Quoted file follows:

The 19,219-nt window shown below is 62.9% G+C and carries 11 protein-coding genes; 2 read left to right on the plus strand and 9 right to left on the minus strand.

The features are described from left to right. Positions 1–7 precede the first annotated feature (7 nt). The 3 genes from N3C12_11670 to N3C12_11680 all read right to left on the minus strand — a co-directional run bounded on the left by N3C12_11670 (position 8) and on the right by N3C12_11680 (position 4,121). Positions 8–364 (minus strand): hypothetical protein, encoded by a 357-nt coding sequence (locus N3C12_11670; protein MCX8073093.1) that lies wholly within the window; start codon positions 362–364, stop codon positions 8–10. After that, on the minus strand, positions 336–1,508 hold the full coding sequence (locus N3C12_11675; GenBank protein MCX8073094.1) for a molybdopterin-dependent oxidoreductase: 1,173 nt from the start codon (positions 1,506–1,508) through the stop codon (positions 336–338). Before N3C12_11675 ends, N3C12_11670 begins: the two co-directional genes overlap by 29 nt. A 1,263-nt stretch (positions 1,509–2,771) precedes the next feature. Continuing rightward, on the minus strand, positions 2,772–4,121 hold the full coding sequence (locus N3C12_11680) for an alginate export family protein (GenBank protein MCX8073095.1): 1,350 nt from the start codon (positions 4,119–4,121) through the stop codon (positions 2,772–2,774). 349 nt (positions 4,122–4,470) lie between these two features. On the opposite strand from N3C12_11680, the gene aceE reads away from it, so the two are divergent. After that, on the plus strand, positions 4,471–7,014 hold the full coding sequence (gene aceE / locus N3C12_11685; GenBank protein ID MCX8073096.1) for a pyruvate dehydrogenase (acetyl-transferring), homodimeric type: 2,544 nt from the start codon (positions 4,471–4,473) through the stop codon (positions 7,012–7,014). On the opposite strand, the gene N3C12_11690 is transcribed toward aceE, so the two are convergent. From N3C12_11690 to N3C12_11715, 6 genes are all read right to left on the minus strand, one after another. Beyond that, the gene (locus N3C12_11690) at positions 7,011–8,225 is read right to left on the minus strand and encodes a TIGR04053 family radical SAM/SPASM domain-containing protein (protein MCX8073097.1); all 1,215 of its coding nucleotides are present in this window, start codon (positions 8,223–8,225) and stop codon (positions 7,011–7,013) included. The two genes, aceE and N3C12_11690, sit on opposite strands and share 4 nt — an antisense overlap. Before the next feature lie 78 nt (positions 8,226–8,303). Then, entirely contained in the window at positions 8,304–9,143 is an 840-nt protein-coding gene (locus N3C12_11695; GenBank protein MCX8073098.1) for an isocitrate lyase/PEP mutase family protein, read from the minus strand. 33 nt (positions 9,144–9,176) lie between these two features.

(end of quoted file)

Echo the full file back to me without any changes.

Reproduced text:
The 19,219-nt window shown below is 62.9% G+C and carries 11 protein-coding genes; 2 read left to right on the plus strand and 9 right to left on the minus strand.

The features are described from left to right. Positions 1–7 precede the first annotated feature (7 nt). The 3 genes from N3C12_11670 to N3C12_11680 all read right to left on the minus strand — a co-directional run bounded on the left by N3C12_11670 (position 8) and on the right by N3C12_11680 (position 4,121). Positions 8–364 (minus strand): hypothetical protein, encoded by a 357-nt coding sequence (locus N3C12_11670; protein MCX8073093.1) that lies wholly within the window; start codon positions 362–364, stop codon positions 8–10. After that, on the minus strand, positions 336–1,508 hold the full coding sequence (locus N3C12_11675; GenBank protein MCX8073094.1) for a molybdopterin-dependent oxidoreductase: 1,173 nt from the start codon (positions 1,506–1,508) through the stop codon (positions 336–338). Before N3C12_11675 ends, N3C12_11670 begins: the two co-directional genes overlap by 29 nt. A 1,263-nt stretch (positions 1,509–2,771) precedes the next feature. Continuing rightward, on the minus strand, positions 2,772–4,121 hold the full coding sequence (locus N3C12_11680) for an alginate export family protein (GenBank protein MCX8073095.1): 1,350 nt from the start codon (positions 4,119–4,121) through the stop codon (positions 2,772–2,774). 349 nt (positions 4,122–4,470) lie between these two features. On the opposite strand from N3C12_11680, the gene aceE reads away from it, so the two are divergent. After that, on the plus strand, positions 4,471–7,014 hold the full coding sequence (gene aceE / locus N3C12_11685; GenBank protein ID MCX8073096.1) for a pyruvate dehydrogenase (acetyl-transferring), homodimeric type: 2,544 nt from the start codon (positions 4,471–4,473) through the stop codon (positions 7,012–7,014). On the opposite strand, the gene N3C12_11690 is transcribed toward aceE, so the two are convergent. From N3C12_11690 to N3C12_11715, 6 genes are all read right to left on the minus strand, one after another. Beyond that, the gene (locus N3C12_11690) at positions 7,011–8,225 is read right to left on the minus strand and encodes a TIGR04053 family radical SAM/SPASM domain-containing protein (protein MCX8073097.1); all 1,215 of its coding nucleotides are present in this window, start codon (positions 8,223–8,225) and stop codon (positions 7,011–7,013) included. The two genes, aceE and N3C12_11690, sit on opposite strands and share 4 nt — an antisense overlap. Before the next feature lie 78 nt (positions 8,226–8,303). Then, entirely contained in the window at positions 8,304–9,143 is an 840-nt protein-coding gene (locus N3C12_11695; GenBank protein MCX8073098.1) for an isocitrate lyase/PEP mutase family protein, read from the minus strand. 33 nt (positions 9,144–9,176) lie between these two features.